Lincoln brings back the Aviator name on a new three-row SUV that may owe its name to the past but which telegraphs the future of Lincoln with a plug-in hybrid powertrain and riding on a new rear-wheel-drive platform.
Ford’s luxury brand last offered the Aviator from the 2003 to 2005 model years as a body-on-frame SUV. Since it was discontinued, Lincoln has had a hole in its utility lineup between the five-passenger Nautilus (formerly the MKX) and the large Navigator SUV.
This time around the Aviator is not body-on-frame but rides on the automaker’s all-new and much anticipated rear-wheel-drive platform that the next-generation Explorer will share but the two will look nothing alike. The platform was designed for all-wheel drive and is flexible enough to accommodate front-wheel drive. This is the first vehicle on the platform. Not all Lincolns will be rear drive in the future though, said Scott Tobin, Lincoln director of product development.
The Aviator concept unveiled at the New York auto show previews the production model that will go on sale next year. Officials are not narrowing timing down further, nor are they saying whether it will be a 2019 or 2020 model year.
The look is tapered with a fastfall roofline and sculpted sides to mimic a bird in flight, said Design Director David Woodhouse. The grille design has been refined and is more upright. The concept rides on 22-inch wheels. Woodhouse wanted a sanctuary feel and a contrast to the “visual attack from the competition” with vehicles he describes as full of masculinity and aggression. He sees the Aviator as the design that best personifies the evolution of the brand that is slowly working to rebuild itself.
Inside there is a new steering wheel, 30-way adjustable driver’s seat with an improved massage, a 12-inch standard cluster display. The dual cockpit look has been replaced with a single flowing cockpit that appears more spacious, including a large flow-through storage area under the center stack. Wireless phone charging is located in the front armrest, near a bin to store phones and other devices. There are multiple power outlets are located throughout the cabin and standard Wi-Fi.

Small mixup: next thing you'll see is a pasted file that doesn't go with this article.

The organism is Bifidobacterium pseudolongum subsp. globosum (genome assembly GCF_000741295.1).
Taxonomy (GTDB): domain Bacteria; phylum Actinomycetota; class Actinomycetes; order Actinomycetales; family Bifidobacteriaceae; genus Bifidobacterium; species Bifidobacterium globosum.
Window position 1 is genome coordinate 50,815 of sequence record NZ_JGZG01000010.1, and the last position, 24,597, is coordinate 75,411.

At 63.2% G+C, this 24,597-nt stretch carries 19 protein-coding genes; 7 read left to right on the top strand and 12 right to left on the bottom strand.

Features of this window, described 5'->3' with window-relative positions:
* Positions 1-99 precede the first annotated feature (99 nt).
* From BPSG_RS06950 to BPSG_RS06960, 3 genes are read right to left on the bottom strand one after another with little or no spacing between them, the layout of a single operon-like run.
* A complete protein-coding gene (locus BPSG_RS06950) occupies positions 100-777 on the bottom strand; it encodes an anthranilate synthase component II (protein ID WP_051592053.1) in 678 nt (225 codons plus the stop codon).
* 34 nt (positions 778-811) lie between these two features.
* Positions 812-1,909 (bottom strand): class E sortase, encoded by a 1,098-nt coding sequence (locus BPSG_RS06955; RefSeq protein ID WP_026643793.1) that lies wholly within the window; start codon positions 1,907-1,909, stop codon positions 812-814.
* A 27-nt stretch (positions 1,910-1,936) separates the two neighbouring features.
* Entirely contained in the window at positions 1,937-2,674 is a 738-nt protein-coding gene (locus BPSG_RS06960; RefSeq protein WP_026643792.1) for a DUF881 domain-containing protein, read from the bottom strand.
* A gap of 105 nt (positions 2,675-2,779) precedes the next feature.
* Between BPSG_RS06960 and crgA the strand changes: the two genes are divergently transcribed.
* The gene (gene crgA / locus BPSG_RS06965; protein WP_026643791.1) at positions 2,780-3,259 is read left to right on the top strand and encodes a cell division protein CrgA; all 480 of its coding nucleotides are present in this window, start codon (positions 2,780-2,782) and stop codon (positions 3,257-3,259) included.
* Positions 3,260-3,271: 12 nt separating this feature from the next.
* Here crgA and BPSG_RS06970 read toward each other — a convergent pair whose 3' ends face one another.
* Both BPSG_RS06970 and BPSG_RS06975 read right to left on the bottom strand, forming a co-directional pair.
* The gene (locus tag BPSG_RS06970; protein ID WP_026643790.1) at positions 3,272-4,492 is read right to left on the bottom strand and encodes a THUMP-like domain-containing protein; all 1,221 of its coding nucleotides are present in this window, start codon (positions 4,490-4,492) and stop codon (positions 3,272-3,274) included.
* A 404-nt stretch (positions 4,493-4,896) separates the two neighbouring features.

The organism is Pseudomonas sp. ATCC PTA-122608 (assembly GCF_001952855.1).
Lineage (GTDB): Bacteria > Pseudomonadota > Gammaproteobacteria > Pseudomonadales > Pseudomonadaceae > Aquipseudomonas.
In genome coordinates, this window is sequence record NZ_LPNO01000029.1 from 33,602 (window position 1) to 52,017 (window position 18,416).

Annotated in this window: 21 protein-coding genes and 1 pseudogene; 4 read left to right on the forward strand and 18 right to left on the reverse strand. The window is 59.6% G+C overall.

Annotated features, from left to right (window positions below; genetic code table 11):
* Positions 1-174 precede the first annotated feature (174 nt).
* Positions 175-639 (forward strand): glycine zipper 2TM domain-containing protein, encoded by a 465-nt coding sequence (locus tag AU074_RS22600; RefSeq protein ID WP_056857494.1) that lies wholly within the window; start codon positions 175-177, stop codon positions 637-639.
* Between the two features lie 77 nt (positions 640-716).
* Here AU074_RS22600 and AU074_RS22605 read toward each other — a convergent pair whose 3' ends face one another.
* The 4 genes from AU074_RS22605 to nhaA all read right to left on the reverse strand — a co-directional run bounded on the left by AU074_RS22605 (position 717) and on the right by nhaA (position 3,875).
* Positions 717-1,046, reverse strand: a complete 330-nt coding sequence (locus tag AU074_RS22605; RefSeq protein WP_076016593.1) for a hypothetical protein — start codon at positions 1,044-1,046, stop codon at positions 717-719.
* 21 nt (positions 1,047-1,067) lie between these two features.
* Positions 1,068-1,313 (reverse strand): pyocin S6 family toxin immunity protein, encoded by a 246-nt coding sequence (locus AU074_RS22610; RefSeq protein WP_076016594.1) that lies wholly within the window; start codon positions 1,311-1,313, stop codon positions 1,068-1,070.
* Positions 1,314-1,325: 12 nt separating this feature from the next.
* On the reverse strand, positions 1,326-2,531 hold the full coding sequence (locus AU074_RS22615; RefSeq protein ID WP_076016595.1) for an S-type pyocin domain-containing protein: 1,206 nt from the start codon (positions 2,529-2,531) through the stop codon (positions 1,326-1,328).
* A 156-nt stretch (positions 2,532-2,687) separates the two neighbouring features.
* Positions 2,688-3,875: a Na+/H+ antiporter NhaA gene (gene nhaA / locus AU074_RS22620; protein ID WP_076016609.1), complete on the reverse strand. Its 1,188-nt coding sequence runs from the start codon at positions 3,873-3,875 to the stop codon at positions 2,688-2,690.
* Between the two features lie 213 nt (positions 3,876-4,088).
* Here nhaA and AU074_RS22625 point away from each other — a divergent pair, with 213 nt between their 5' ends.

Putting it on a rear-wheel-drive platform with a long wheelbase allows for larger second and third rows, said Tobin. The Aviator is 10 inches longer than the Nautilus and 10 inches shorter than the Navigator.
The Aviator will be offered with a twin-turbocharged engine—officials are not saying if it is the 2.7-liter V-6—with a plug-in hybrid option making it Lincoln’s first PHEV. The Ford brand has two plug-ins: the Fusion and the C-Max but they do not pair with turbocharged gasoline engines. No figures are being released but Tobin is pleased with the performance the Aviator can achieve, especially in sport mode, as well as its efficiency in an eco mode.
In the past Lincoln has offered hybrids for the same sticker price as conventional gasoline engines. Officials have not determined the pricing strategy for the more expensive plug-in hybrid technology but Robert Parker, director of marketing, sales and service, said it is unlikely to be a single price.